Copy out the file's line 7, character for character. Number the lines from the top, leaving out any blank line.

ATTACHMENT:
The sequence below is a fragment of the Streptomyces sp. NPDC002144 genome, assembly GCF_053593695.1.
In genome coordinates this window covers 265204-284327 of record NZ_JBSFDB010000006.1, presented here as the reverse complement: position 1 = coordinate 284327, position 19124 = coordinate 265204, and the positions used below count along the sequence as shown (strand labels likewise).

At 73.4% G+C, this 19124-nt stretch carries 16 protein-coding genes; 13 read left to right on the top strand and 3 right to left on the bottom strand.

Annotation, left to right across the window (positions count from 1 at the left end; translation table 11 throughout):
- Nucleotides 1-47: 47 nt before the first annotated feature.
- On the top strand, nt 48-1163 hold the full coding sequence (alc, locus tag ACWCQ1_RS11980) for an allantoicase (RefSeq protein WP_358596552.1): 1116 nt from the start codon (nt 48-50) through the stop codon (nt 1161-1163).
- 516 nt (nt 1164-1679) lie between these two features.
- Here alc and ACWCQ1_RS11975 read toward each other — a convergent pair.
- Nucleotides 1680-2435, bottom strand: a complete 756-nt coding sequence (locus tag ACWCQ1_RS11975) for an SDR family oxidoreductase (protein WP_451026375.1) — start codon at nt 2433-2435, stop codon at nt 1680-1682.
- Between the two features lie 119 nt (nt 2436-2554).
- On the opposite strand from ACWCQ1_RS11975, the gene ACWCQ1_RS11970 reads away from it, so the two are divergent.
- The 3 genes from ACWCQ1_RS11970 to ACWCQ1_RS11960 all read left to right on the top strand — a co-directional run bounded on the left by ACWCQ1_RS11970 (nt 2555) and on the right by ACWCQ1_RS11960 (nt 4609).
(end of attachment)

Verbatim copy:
- 516 nt (nt 1164-1679) lie between these two features.